Brown v. Board outlawed separate but equal,” said Kavanaugh, who also cited other cases that overruled precedent. If the court had adhered to precedent in Brown and the other cases he cited, “this country would be a much different place.”

Mississippi Solicitor General Scott G. Stewart, defending his state’s restrictive abortion law and urging the overruling of Roe, told the justices at the argument that if the abortion question is returned to the people, the “damage” from such procedures will be reduced and “they can compromise and reach different solutions.”

“But, if we don’t do that, we’re just going to have all this sort of damage, and at some point, it’s appropriate for the court to say enough, as it has in ... the great overrulings in Brown and in other cases.”

A teacher’s union president on the use of Brown in the argument

Randi Weingarten, the president of the American Federation of Teachers, said in an interview that she found Alito’s citation to the Brown decision in his draft opinion “very offensive.”

Brown was about finding that people of color should have the same standing as white people in this country, and kids of color should have the same opportunity as white kids,” said Weingarten, whose union joined a brief in support of the abortion clinic in Dobbs. “What Roe is about is that women should have the same fundamental freedoms of what happens with their bodies as men.”

The union president, who is a social studies teacher by experience and also a lawyer, said she would have trouble teaching children about how this opinion, if it became the court’s decision, would fit into the principles of stare decisis and the court’s legitimacy.

“I’m not sure how you would teach this to kids other than to say that the court had just changed its mind” on a fundamental right, she said.

The American Civil Liberties Union filed a friend-of-the-court brief in Dobbs in support of the abortion clinic that anticipated some of the conservative justices reliance on Brown in support of overruling Roe and Casey, including another of Alito’s arguments in the draft opinion, that continuing controversy over abortion undermines Roe and Casey.

The ACLU brief notes that Brown and Brown II, the 1955 decision that addressed remedies for racial segregation in the schools, were met with fierce resistance.

“This history—decades of litigation to enforce the Constitution, often in the face of open resistance— was no basis for overruling Brown,” the brief said. “The same is true of Roe and Casey.”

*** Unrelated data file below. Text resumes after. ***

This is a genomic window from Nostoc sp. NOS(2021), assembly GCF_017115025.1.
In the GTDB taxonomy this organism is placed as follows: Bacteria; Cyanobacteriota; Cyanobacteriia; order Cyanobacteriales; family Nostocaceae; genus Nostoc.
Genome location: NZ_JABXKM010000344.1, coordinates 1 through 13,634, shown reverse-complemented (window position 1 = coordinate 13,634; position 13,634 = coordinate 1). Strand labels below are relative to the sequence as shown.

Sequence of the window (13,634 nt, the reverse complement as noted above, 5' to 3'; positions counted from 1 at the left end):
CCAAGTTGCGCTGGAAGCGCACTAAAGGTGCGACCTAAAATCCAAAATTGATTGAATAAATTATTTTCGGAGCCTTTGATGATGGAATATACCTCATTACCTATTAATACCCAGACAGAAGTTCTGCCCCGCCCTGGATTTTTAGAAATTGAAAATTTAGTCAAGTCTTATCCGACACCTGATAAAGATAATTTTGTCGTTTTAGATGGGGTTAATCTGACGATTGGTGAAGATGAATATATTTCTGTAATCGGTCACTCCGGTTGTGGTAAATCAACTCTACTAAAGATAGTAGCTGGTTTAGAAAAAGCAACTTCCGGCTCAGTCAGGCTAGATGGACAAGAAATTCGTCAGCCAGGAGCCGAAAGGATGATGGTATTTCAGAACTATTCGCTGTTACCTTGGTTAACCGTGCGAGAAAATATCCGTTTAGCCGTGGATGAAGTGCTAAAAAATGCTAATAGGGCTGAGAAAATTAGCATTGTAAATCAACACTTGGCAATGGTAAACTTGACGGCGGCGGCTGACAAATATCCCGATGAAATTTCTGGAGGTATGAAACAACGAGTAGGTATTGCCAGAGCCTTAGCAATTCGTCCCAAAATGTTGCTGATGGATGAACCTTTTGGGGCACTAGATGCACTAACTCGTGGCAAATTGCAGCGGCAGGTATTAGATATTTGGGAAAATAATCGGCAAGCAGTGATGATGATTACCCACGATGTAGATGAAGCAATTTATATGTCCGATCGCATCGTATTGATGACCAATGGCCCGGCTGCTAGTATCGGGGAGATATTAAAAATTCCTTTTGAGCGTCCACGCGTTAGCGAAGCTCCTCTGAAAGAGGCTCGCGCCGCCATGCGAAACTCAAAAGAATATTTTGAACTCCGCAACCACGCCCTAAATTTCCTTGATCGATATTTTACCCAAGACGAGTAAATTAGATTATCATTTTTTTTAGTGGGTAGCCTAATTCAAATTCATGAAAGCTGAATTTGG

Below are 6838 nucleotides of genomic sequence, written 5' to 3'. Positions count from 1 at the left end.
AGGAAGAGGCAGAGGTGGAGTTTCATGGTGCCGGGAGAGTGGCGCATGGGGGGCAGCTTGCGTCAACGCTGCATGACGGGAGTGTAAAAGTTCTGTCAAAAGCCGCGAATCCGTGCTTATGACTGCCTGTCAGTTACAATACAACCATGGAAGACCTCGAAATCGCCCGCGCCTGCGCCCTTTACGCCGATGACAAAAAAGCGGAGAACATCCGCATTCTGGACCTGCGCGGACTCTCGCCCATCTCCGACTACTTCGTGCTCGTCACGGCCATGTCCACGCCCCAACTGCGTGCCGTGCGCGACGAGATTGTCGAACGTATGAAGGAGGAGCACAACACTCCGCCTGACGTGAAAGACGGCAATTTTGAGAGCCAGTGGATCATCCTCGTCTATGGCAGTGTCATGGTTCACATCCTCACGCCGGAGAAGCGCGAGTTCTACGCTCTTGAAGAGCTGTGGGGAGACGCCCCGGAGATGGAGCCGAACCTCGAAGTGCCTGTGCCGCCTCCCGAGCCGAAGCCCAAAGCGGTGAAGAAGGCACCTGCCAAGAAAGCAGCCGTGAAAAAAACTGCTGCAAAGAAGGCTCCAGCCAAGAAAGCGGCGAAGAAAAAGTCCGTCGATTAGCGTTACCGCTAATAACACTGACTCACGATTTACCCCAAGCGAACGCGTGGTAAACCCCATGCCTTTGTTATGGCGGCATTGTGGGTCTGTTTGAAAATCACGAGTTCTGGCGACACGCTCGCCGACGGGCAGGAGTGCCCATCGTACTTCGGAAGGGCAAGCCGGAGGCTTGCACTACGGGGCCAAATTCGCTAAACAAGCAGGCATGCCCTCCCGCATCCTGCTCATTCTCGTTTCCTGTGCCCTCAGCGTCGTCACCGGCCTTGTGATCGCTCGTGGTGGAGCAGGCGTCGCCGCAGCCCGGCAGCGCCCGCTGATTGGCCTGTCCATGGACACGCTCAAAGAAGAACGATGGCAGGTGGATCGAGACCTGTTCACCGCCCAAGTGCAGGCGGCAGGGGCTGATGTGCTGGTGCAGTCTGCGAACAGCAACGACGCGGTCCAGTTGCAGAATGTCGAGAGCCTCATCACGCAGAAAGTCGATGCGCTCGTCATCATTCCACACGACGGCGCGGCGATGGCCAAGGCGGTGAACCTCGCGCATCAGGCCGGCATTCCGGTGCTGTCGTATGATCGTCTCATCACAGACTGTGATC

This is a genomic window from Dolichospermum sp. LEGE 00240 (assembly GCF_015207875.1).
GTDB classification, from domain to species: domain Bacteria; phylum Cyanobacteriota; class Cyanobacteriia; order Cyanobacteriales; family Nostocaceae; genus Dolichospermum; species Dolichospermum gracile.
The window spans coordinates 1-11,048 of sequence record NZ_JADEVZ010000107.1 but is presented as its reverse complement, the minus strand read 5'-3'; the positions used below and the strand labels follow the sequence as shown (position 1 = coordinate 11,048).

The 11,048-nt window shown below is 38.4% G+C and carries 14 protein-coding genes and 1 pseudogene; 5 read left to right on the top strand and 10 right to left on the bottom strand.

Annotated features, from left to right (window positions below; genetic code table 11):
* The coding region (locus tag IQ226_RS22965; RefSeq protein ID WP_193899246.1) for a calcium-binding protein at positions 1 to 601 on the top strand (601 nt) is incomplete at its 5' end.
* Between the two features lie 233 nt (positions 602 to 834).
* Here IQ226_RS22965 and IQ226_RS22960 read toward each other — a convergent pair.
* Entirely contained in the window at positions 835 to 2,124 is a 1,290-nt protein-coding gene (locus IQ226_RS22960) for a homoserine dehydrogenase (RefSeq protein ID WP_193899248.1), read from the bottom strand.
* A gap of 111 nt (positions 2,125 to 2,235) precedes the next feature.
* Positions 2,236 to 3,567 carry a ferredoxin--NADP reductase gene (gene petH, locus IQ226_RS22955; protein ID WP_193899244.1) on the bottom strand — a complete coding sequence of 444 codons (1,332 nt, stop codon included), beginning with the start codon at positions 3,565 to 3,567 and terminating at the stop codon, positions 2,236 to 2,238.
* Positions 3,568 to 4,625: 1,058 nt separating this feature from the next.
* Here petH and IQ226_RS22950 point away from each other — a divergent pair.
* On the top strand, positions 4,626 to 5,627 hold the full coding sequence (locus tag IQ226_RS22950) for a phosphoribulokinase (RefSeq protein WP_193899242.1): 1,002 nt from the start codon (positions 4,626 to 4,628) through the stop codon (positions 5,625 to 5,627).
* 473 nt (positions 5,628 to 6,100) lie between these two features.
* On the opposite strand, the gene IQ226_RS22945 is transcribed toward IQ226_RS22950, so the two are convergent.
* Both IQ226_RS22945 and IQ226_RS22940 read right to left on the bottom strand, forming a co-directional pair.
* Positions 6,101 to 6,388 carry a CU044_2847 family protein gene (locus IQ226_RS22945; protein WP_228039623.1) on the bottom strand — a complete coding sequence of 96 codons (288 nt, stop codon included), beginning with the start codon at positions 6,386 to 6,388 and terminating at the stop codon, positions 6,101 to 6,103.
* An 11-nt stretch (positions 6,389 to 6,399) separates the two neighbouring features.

David D. Cole, the national legal director of the ACLU, said in an interview that the proper analogy under Alito’s logic in the draft opinion would be if the court had first ruled against segregated schools, and then overruled that with a decision endorsing “separate but equal.”

“Yes, constitutional decisions get overturned, but largely in the direction of expanding rights, not in the direction of limiting rights, and certainly not eliminating a long-held right,” Cole said. “That’s what they would be doing here.”

Justice Sonia Sotomayor, during the Dobbs argument, noted that the Supreme Court in Casey had discussed Brown as one of a very few “watershed decisions” whose overruling would bring into question the court’s legitimacy.

“Some of them, Brown versus Board of Education it mentioned, and [abortion rights decisions] have such an entrenched set of expectations in our society,” Sotomayor said. “If people actually believe that it’s all political, how will we survive? How will the court survive?”


Recruitment & Retention Live Online Discussion A Seat at the Table: Chronic Teacher Shortage: Where Do We Go From Here?  
Join Peter DeWitt, Michael Fullan, and guests for expert insights into finding solutions for the teacher shortage.
This content is provided by our sponsor. It is not written by and does not necessarily reflect the views of Education Week's editorial staff.
Student Achievement Webinar
Mission Possible: Saving Time While Improving Student Outcomes
Learn how district leaders are maximizing instructional time and finding the best resources for student success through their MTSS framework.
Content provided by Panorama Education
Reading & Literacy K-12 Essentials Forum Writing and the Science of Reading
Join us for this free event as we highlight and discuss the intersection of reading and writing with Education Week reporters and expert guests.

EdWeek Top School Jobs

Teacher Jobs
Search over ten thousand teaching jobs nationwide — elementary, middle, high school and more.
View Jobs
Principal Jobs
Find hundreds of jobs for principals, assistant principals, and other school leadership roles.
View Jobs
Administrator Jobs
Over a thousand district-level jobs: superintendents, directors, more.
View Jobs
Support Staff Jobs
Search thousands of jobs, from paraprofessionals to counselors and more.
View Jobs

Read Next

Law & Courts Supreme Court Asks for Biden Administration's Views on Legal Status of Charter Schools
Stemming from a suit over a North Carolina school's dress code, the issue is whether "public" charter schools act with government authority.
3 min read
Thunder storm sky over the United States Supreme Court building in Washington DC.
iStock/Getty Images Plus
Law & Courts West Virginia Law Barring Transgender Girls From School Sports Upheld by Federal Judge
The decision is a turnabout for the judge, who cast doubt on the law in 2021 and issued an order allowing a transgender girl to compete.
4 min read
Judge gavel on law books with statue of justice and court government background. concept of law, justice, legal.
iStock/Getty Images Plus
Law & Courts A Teacher Argued His MAGA Hat Was Protected Speech. Here's What a Federal Appeals Court Said
Did a principal violate a teacher's rights when she told him not to bring his Donald Trump-inspired hat to a racial-sensitivity training?
4 min read
Image of a gavel
Law & Courts School District Policy Basing Restroom Access on 'Biological Sex' Upheld by Appeals Court
The sharply divided appellate court rules against transgender student Drew Adams and possibly tees up a major fight in the Supreme Court.
5 min read
Transgender student Drew Adams speaks with reporters outside of the 11th Circuit Court of Appeals in Atlanta on Dec. 5, 2019.
Transgender student Drew Adams speaks with reporters outside a federal courthouse in Atlanta in 2019. The full U.S. Court of Appeals for the 11th Circuit ruled against him on Dec. 30.
Ron Harris/AP